As the pursuit of science is increasingly conducted in a digital world, we need policies that ensure that the opportunities the Internet presents for new research tools and techniques to be employed can be fully exploited.  The removal of access barriers and the enabling of expanded use of research findings has the potential to dramatically transform how we approach issues of vital importance to the public, such as biomedicine, climate change, and energy research. As scientists, and as taxpayers too, we support FRPAA and urge its passage.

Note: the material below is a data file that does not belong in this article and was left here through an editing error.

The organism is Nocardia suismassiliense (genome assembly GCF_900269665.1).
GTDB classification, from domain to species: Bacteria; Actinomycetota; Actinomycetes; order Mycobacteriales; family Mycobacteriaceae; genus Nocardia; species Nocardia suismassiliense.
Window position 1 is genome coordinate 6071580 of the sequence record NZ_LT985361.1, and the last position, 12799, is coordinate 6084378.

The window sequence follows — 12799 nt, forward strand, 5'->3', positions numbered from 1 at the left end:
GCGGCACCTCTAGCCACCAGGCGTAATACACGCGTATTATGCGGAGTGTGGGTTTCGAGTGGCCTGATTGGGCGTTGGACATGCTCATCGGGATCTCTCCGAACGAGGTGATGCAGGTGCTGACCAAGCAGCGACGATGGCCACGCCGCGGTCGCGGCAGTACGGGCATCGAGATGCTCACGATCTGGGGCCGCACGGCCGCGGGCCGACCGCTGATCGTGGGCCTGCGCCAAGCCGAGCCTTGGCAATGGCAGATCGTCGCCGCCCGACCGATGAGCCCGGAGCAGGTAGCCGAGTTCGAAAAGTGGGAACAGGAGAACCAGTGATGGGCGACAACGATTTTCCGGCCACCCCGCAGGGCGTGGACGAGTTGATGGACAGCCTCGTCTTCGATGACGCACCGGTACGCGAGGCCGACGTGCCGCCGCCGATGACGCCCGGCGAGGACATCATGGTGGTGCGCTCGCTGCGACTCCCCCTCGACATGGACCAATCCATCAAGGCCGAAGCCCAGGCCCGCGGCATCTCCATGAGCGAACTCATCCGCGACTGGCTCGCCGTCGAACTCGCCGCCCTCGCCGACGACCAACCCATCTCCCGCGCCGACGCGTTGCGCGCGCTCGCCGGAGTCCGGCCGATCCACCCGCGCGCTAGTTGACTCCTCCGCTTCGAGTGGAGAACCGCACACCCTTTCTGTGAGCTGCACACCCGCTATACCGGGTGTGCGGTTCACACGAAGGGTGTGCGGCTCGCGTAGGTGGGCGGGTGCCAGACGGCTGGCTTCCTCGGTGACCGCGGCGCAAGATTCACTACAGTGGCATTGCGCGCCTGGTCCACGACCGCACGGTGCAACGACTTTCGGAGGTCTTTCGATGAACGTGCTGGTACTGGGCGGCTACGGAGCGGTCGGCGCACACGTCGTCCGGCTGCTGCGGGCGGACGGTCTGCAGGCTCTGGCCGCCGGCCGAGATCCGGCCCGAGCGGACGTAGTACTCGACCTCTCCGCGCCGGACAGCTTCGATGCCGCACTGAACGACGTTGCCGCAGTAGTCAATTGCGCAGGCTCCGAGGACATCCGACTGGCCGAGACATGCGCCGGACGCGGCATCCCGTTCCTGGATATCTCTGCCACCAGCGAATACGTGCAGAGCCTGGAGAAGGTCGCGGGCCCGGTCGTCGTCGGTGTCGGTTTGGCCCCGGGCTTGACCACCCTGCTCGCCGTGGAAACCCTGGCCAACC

The open availability of federally funded research for broad public use in open online archives is a crucial building block in laying a strong national foundation to support accelerated discovery and innovation.  It encourages broader participation in the scientific process by providing equitable access to high-quality research results to researchers at higher education institutions of all kinds – from research-intensive universities to community colleges alike. It can empower more members of the public to become engaged in citizen science efforts in areas that pique their imagination. It will equip entrepreneurs and small business owners with the very latest research developments, allowing them to more effectively compete in the development of new technologies and innovations.  Open availability of this research will expand the worldwide visibility of the research conducted in the U.S. and increase the impact of our collective investment in research.